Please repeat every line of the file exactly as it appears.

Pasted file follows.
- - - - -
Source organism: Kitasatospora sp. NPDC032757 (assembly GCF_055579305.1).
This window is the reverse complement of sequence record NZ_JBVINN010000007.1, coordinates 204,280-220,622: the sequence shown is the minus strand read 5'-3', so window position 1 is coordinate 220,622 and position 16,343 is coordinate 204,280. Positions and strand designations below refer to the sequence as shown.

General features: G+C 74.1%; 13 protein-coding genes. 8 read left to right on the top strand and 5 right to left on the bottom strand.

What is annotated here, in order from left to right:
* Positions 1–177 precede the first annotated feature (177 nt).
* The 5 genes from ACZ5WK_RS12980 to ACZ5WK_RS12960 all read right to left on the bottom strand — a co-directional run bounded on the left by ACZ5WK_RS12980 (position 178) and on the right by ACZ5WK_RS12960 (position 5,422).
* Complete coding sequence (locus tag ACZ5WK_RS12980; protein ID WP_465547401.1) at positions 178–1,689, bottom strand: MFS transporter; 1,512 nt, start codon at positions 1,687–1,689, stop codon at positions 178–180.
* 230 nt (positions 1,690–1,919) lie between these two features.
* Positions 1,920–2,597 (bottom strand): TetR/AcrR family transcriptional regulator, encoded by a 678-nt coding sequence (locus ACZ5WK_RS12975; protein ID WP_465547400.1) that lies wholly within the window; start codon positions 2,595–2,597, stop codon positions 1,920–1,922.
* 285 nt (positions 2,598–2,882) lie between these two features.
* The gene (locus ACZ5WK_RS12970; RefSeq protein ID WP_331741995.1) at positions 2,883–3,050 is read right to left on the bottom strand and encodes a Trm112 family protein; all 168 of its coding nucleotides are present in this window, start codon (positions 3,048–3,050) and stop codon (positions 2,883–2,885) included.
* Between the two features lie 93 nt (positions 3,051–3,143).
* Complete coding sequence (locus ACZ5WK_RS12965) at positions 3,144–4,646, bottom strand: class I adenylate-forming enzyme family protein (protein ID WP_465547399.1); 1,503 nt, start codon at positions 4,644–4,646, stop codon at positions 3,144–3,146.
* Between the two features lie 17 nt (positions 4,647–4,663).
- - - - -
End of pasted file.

Source organism: Kitasatospora sp. NPDC032757 (assembly GCF_055579305.1).
This window is the reverse complement of sequence record NZ_JBVINN010000007.1, coordinates 204,280-220,622: the sequence shown is the minus strand read 5'-3', so window position 1 is coordinate 220,622 and position 16,343 is coordinate 204,280. Positions and strand designations below refer to the sequence as shown.

General features: G+C 74.1%; 13 protein-coding genes. 8 read left to right on the top strand and 5 right to left on the bottom strand.

What is annotated here, in order from left to right:
* Positions 1–177 precede the first annotated feature (177 nt).
* The 5 genes from ACZ5WK_RS12980 to ACZ5WK_RS12960 all read right to left on the bottom strand — a co-directional run bounded on the left by ACZ5WK_RS12980 (position 178) and on the right by ACZ5WK_RS12960 (position 5,422).
* Complete coding sequence (locus tag ACZ5WK_RS12980; protein ID WP_465547401.1) at positions 178–1,689, bottom strand: MFS transporter; 1,512 nt, start codon at positions 1,687–1,689, stop codon at positions 178–180.
* 230 nt (positions 1,690–1,919) lie between these two features.
* Positions 1,920–2,597 (bottom strand): TetR/AcrR family transcriptional regulator, encoded by a 678-nt coding sequence (locus ACZ5WK_RS12975; protein ID WP_465547400.1) that lies wholly within the window; start codon positions 2,595–2,597, stop codon positions 1,920–1,922.
* 285 nt (positions 2,598–2,882) lie between these two features.
* The gene (locus ACZ5WK_RS12970; RefSeq protein ID WP_331741995.1) at positions 2,883–3,050 is read right to left on the bottom strand and encodes a Trm112 family protein; all 168 of its coding nucleotides are present in this window, start codon (positions 3,048–3,050) and stop codon (positions 2,883–2,885) included.
* Between the two features lie 93 nt (positions 3,051–3,143).
* Complete coding sequence (locus ACZ5WK_RS12965) at positions 3,144–4,646, bottom strand: class I adenylate-forming enzyme family protein (protein ID WP_465547399.1); 1,503 nt, start codon at positions 4,644–4,646, stop codon at positions 3,144–3,146.
* Between the two features lie 17 nt (positions 4,647–4,663).